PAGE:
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What does Covid-19 say about us?

The Coronavirus has officially arrived. Many state governments are making drastic measures to curb the spread, and it seems like just a matter of time until the federal government steps in and puts large restrictions in place. In all my life I have never seen anything quite like this. The effects on the church has been something to observe. Elders have been put in a unique situation of trying to figure out what to do about worship services. With those decisions I have seen almost everyone get involved in the discussion.

The general consensus seems to be that we are doing something loving and compassionate by shutting our doors on Sundays. We don’t want the church to be responsible for killing people and so we have swiftly made a stand. We have determined that we will save a lot of lives by doing this. People have become extremely passionate about what good we are doing by cancelling assemblies.

My question is have we forgotten that sin is a bigger problem than any physical virus?

I know that many congregations have gone a long time without doing anything about the sin floating around among some of their members. The church in many locations looks the other way in a lot of situations that need to be addressed and handled. What does it say if we will make drastic moves to protect the church from physical sickness, but haven’t done anything about the spiritual disease in years? A young lady in her mid 20’s witnessed a congregation practice disfellowshipping and had no clue what was going on. Her sentiments are the norm.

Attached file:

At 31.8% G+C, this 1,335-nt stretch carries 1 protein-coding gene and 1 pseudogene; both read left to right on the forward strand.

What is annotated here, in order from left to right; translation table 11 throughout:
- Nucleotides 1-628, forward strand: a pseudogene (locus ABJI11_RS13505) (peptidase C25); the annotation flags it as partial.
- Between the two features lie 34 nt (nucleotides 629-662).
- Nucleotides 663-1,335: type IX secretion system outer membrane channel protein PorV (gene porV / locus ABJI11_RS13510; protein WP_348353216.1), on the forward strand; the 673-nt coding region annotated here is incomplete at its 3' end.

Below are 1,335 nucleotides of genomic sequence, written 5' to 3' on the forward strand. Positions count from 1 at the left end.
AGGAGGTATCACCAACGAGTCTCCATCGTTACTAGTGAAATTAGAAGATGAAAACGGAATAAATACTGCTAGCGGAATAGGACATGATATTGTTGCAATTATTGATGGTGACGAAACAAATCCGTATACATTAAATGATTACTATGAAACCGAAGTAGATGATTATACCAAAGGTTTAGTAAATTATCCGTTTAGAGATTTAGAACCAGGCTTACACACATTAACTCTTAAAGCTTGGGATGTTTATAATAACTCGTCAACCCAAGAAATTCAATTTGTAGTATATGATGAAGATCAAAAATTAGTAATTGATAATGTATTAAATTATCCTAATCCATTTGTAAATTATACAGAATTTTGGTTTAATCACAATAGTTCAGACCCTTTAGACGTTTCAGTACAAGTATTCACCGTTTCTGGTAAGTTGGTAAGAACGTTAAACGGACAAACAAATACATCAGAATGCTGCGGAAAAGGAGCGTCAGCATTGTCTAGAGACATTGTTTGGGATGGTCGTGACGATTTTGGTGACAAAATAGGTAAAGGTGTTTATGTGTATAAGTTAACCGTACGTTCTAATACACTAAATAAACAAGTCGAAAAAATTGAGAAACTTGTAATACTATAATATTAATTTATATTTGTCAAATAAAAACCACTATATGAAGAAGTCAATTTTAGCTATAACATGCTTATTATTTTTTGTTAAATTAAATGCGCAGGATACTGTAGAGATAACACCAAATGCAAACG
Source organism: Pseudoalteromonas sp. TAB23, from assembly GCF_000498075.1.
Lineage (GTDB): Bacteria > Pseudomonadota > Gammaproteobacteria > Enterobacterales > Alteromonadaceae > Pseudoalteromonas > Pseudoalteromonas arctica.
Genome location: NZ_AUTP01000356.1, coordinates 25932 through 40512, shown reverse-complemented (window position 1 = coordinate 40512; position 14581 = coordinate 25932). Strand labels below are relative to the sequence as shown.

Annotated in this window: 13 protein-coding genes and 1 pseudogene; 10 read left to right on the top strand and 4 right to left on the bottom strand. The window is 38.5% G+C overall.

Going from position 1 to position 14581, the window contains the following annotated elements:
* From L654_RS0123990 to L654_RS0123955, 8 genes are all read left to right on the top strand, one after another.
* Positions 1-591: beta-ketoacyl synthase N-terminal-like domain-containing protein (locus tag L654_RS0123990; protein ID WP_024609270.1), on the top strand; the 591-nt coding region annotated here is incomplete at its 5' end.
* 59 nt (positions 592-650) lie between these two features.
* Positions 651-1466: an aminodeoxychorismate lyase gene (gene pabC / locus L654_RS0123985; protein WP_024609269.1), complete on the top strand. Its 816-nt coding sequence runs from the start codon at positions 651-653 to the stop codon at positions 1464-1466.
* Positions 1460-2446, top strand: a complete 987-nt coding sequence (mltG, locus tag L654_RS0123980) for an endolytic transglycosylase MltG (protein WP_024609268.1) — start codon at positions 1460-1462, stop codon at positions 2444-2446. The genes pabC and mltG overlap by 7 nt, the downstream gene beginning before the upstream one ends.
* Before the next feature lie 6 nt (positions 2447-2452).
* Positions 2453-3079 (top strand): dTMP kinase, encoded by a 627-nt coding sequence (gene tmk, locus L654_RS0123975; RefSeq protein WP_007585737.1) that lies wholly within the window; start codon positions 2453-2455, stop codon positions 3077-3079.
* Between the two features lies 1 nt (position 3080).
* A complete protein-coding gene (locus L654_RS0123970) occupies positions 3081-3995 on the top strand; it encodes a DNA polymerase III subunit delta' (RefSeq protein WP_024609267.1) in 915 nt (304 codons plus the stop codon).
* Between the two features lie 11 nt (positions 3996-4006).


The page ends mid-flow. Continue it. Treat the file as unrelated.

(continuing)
It took careful thought, consideration, and searching the word of God to find out what we should do with Covid-19 and the assembly. The reason it took so much thought is because there is not a single verse that you could turn to. We have to draw conclusions from synthesizing a lot of verses and principles.

That is not the same for removing the sin virus from the Church. Much of the New Testament is dealing with correction and discipline yet it seems we do everything we can to not see those texts. When we consider that Jesus’ entire purpose was to preach (Mark 1:38, Luke 4:43) and that message was one of repentance (Matt 4:17), we are faced with the reality of what our emphasis should be. I wonder if it is.

If someone gets sick and passes it to someone else, that’s bad, and we should try to avoid that. If sin enters in to the church and it spreads, those people will go to hell if they don’t repent. Those stakes are not even comparable. What is a better display of love? What is more compassionate?

As bad as sickness and disease is, may we never forget that sin is enemy number one.


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